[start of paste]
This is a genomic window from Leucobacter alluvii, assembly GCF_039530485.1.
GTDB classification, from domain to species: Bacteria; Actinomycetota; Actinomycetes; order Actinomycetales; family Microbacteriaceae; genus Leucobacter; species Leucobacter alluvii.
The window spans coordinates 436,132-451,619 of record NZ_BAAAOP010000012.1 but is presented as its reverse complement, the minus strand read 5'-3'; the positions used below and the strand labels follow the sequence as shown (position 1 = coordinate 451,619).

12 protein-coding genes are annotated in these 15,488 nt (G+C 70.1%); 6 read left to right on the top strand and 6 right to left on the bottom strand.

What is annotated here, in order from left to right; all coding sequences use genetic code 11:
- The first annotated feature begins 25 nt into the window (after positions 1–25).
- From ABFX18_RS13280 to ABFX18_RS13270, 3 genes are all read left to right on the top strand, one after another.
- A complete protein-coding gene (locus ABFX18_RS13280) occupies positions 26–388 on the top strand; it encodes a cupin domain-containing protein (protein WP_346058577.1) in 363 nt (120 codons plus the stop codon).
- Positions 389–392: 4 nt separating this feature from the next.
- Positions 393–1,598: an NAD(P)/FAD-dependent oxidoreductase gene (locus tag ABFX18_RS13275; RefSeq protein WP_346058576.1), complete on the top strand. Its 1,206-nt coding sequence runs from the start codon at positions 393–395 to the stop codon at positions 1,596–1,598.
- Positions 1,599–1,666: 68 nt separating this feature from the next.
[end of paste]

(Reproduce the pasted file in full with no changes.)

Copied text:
This is a genomic window from Leucobacter alluvii, assembly GCF_039530485.1.
GTDB classification, from domain to species: Bacteria; Actinomycetota; Actinomycetes; order Actinomycetales; family Microbacteriaceae; genus Leucobacter; species Leucobacter alluvii.
The window spans coordinates 436,132-451,619 of record NZ_BAAAOP010000012.1 but is presented as its reverse complement, the minus strand read 5'-3'; the positions used below and the strand labels follow the sequence as shown (position 1 = coordinate 451,619).

12 protein-coding genes are annotated in these 15,488 nt (G+C 70.1%); 6 read left to right on the top strand and 6 right to left on the bottom strand.

What is annotated here, in order from left to right; all coding sequences use genetic code 11:
- The first annotated feature begins 25 nt into the window (after positions 1–25).
- From ABFX18_RS13280 to ABFX18_RS13270, 3 genes are all read left to right on the top strand, one after another.
- A complete protein-coding gene (locus ABFX18_RS13280) occupies positions 26–388 on the top strand; it encodes a cupin domain-containing protein (protein WP_346058577.1) in 363 nt (120 codons plus the stop codon).
- Positions 389–392: 4 nt separating this feature from the next.
- Positions 393–1,598: an NAD(P)/FAD-dependent oxidoreductase gene (locus tag ABFX18_RS13275; RefSeq protein WP_346058576.1), complete on the top strand. Its 1,206-nt coding sequence runs from the start codon at positions 393–395 to the stop codon at positions 1,596–1,598.
- Positions 1,599–1,666: 68 nt separating this feature from the next.